Ok, lots of people seem confused by various Spark Plug terminology. First: Hotter/Colder- The spark is not "hotter" or "colder"...it's a spark. Gap size is set/determined by the ability of the ignition coil to bridge the gap. The stronger the Coil, the wider the gap can be...wider is better because it opens up firing area a bit more. Hotter/Colder actually refers to the plugs ability to bleed of heat. If you look down into the spark plug, you will see that the ceramic inslator portion is different lengths on different plugs. This is what determines the "heat" range. Having a hotter/colder plug is not better/worse...rather you need a plug that will run at the optimal temperature for your application....Motors that run hot using Alcohol or similar need "colder" plugs to help reduce the change of the spark plug turning into a glow plug. Spark Gap/indexing...this mod- This will, for 99.5% of the people out there, have no positive effects in their applications. This doesn't make it bad, or false advertising, simply not beneficial. There are so many other places you lose power and effeciency that making up for it in this one place will not be noticable. This would be the LAST thing you do after you have upgraded/improved everything else along the way. Opening up the ignition area, or indexing your plug relative to the Intake Valves works, but is only quantifiable in high-performance applications where everything else is already optimized. Downsides to this mod - As others have pointed out, you will get more wear from this mod, and thus will need to adjust/change your plugs more often. There are no negative side effects otherwise, simply shorter life span of the plug and gap setting. Regular plugs will NOT work better than plugs correctly modded this way. "But I felt a difference"- Sorry, but there isn't anyone short of a seasoned racer that could feel the difference that JUST this mod makes. You can't feel a 1-2 HP increase(if you even get that) by the seat of your pants....1-2 HP is less than 2% gain. Tightwad ASE Certified spoilsport
Thank you for clearing that up, it's good to hear a voice of reason every once in a while on the internet, even on this site.
Won't they foul faster?
If this does in fact burn fuel more efficiently, I don't personally know, than theoretically... yes it should foul quicker. Fouling is a result of carbon deposits left from ignition, however you are also burning more fuel per stroke. Petrol engines are famously inefficient at fuel usage. A very large percentage, I don't have specs sorry : (, of gasoline is pushed out through the exhaust. That's why modern vehicles in the US are required to have Catalytic Converters; their purpose is to burn any unburned fuel and lower Carbon/Nitrogen emissions.
If you want the fuel to spark faster, advance the timing. Duh.
Well, I tell you what bmj67, I'm gonna try it ( Yes, it's my choice and it always will be...that's the great thing about this government after all, right ? ) But I'll let you know how it turns out. as "positively" and as "constructively" as I can manage :D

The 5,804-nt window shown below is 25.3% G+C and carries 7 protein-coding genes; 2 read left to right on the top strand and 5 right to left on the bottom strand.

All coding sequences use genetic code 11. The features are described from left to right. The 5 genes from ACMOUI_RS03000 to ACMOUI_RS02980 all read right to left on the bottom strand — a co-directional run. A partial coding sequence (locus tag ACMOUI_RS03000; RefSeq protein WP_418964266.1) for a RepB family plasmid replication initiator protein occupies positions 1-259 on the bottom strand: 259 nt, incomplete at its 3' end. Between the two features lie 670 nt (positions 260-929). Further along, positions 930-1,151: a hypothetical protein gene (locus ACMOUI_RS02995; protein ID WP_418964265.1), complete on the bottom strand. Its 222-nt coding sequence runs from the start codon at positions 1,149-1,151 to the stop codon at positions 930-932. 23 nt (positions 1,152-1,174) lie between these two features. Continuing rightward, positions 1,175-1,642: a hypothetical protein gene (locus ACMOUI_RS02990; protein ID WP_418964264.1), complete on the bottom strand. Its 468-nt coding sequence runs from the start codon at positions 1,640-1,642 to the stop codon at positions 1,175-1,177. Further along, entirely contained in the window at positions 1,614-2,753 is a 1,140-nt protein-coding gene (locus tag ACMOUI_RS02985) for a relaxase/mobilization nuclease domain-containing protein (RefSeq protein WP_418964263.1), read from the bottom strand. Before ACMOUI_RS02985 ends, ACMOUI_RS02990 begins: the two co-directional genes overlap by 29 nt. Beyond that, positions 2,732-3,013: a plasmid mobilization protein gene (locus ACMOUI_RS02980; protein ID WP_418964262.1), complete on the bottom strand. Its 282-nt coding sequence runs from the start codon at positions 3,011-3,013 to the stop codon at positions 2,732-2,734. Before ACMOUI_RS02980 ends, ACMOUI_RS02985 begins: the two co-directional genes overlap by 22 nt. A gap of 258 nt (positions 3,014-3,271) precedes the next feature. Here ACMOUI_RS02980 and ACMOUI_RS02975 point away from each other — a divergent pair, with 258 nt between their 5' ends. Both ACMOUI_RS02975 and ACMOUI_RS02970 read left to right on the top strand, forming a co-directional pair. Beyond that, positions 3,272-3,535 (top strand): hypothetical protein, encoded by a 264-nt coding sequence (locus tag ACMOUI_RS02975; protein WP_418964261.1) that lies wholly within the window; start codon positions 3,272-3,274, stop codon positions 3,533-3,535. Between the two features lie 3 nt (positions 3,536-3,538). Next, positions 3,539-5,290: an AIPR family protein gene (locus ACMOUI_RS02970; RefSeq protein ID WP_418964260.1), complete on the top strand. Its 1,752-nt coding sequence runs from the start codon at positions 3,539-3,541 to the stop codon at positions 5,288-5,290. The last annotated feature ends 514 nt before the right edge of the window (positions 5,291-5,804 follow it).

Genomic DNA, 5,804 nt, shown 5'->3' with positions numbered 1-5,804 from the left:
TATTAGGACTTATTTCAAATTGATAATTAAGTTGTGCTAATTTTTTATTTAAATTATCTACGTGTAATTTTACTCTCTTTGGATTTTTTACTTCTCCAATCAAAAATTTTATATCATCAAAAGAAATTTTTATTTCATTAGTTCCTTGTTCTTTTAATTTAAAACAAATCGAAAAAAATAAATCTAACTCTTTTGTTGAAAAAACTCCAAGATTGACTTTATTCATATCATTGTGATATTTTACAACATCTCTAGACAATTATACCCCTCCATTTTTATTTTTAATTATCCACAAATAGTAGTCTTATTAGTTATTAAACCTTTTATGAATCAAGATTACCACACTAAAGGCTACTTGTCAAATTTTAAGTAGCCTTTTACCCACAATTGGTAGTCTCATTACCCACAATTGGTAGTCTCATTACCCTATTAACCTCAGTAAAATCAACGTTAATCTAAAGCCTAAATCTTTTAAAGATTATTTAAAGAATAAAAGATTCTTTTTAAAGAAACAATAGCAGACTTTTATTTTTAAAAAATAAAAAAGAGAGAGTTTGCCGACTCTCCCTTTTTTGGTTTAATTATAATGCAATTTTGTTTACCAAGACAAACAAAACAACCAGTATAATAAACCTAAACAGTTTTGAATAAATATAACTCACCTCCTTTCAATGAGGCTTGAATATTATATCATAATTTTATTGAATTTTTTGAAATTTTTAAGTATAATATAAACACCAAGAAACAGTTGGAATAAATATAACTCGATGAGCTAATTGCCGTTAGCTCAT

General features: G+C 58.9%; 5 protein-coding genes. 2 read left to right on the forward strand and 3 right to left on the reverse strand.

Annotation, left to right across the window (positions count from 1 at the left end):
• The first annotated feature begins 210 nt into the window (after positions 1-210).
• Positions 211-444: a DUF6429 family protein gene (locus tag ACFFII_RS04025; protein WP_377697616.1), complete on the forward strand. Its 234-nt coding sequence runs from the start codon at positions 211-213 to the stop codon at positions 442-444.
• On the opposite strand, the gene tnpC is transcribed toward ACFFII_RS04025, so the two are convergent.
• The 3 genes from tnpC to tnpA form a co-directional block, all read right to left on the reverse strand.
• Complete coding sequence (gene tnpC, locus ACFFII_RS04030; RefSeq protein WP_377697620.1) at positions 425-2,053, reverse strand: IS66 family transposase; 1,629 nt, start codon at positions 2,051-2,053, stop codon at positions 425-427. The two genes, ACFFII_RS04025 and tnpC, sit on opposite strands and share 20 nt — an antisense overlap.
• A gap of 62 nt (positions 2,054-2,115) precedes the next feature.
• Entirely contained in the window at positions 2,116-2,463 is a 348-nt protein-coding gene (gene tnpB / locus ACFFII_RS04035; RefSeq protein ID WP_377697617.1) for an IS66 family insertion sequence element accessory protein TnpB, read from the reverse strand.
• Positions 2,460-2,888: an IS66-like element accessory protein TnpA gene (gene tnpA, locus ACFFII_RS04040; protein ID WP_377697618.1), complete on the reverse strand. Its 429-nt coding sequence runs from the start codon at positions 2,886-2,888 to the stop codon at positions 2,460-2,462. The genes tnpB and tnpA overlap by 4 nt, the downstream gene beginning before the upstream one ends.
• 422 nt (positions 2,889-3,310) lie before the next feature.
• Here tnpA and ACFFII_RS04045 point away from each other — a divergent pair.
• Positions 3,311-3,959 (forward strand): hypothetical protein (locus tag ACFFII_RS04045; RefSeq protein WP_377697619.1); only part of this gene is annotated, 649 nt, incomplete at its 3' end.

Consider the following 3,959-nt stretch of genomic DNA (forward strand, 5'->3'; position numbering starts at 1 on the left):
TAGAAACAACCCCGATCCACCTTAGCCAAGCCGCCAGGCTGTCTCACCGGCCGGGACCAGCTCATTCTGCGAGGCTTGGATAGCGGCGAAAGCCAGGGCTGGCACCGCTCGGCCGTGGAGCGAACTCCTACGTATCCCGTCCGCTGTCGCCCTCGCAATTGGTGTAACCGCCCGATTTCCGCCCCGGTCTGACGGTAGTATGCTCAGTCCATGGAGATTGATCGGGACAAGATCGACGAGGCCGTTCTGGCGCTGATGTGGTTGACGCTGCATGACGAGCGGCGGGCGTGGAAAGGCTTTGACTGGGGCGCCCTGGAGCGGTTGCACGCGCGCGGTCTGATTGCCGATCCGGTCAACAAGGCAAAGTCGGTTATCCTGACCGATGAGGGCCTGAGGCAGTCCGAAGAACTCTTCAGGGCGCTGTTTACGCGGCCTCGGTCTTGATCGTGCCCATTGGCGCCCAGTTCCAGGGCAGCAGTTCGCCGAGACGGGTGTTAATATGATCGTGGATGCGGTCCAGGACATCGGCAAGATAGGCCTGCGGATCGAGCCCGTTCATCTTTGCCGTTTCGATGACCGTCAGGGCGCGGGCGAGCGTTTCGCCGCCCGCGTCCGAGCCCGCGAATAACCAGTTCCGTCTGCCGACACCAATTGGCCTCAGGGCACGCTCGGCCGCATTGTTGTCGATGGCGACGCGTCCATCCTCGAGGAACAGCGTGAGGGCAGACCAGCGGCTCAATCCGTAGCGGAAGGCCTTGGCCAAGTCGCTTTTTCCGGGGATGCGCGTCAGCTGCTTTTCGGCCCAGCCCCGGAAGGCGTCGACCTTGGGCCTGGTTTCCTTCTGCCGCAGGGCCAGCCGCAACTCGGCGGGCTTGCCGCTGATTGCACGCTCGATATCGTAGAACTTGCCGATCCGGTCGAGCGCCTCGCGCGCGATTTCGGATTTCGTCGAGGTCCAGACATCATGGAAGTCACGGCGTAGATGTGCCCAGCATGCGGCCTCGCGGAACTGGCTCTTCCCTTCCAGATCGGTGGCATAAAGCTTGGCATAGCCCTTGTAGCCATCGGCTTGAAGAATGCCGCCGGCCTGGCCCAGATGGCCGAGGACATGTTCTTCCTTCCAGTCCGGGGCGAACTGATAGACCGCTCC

Wow. Keep this thread going. I might just coalesce it all, go back to college, and have my master's thesis in my back pocket.
Honestly, I can't see how this would improve mileage or horsepower. A spark is a spark whether it's covered or not. The compressed gas/air mixture is completely surrounding the area. Any spark will ignite it equally well. All I can see this doing is shortening the life of the plug by reducing the area of the spark. Less area to foul, quicker fouling. Now, perhaps shortening the gap might produce a slightly hotter spark, but this could be done without cutting the electrode. Like kudoskun, I'd like to see the numbers.
"A spark is a spark whether it's covered or not. The compressed gas/air mixture is completely surrounding the area. Any spark will ignite it equally well." Speaking of "anecdotal"...If a spark was just a spark, then proper gapping would not be essential for ideal combustion. This is why deposits between the electrodes will hamper the spark severely, even if it is not blocked. My racing friends and I got a huge laugh out of this one... Fouling is not the result of surface area, it is a result of the plug "burning" too cold. Brushing up on your internal combustion theory might help.
Deposits between the electrodes act as dielectrics. The spark plug fails, not because it's a different spark, but because the plug has more non-conductive material to travel through to establish an arc. "Brushing up" on your electricity might help.
&quot;Deposits between the electrodes act as dielectrics.&quot;<br/><br/><strong>If anyone needs brushing up, it's you:</strong><br/><br/><a rel="nofollow" href="http://www.gnttype.org/techarea/engine/plugs.html">http://www.gnttype.org/techarea/engine/plugs.html</a><br/><br/>Class dismissed<br/>
Showing me a spark plug website does not change how electricity works. Your "class" is based on ignorance. Do not bother to reply to this. I consider the matter closed. You have nothing of value to say to me. You are dismissed.
I'm not one to typically validate such spectacular ignorance with a reply, but I was making artificial plasma conduits and lasers before you could even spell "battery". Your attempt to prove yourself so knowledgeable by ignoring the obvious does not validate your "supposed" knowledge about electricity whatsoever. I've been working with electricity and radio longer than you have been alive Sparky. I have a significant background in auto-racing, and I am a professional mechanic and jack-of-all-trades to the likes of which you will never hope to achieve. I think that with all my schooling and all of my experience that I know a bit more than someone like you who has yet to post any project whatsoever because you are too busy being a troll on this site. If you actually look at the site I posted instead of simply insisting you are right and everyone else is wrong, you might actually see that fact supercedes your anecdotal knowledge on electron flow and automotive technology. Your lack of experience in high-voltage and automotive engineering shows, so you best leave good enough alone here and stick to something you might have experience in. Sad to say, but you are incorrigibly irrelevant to this project, please go away.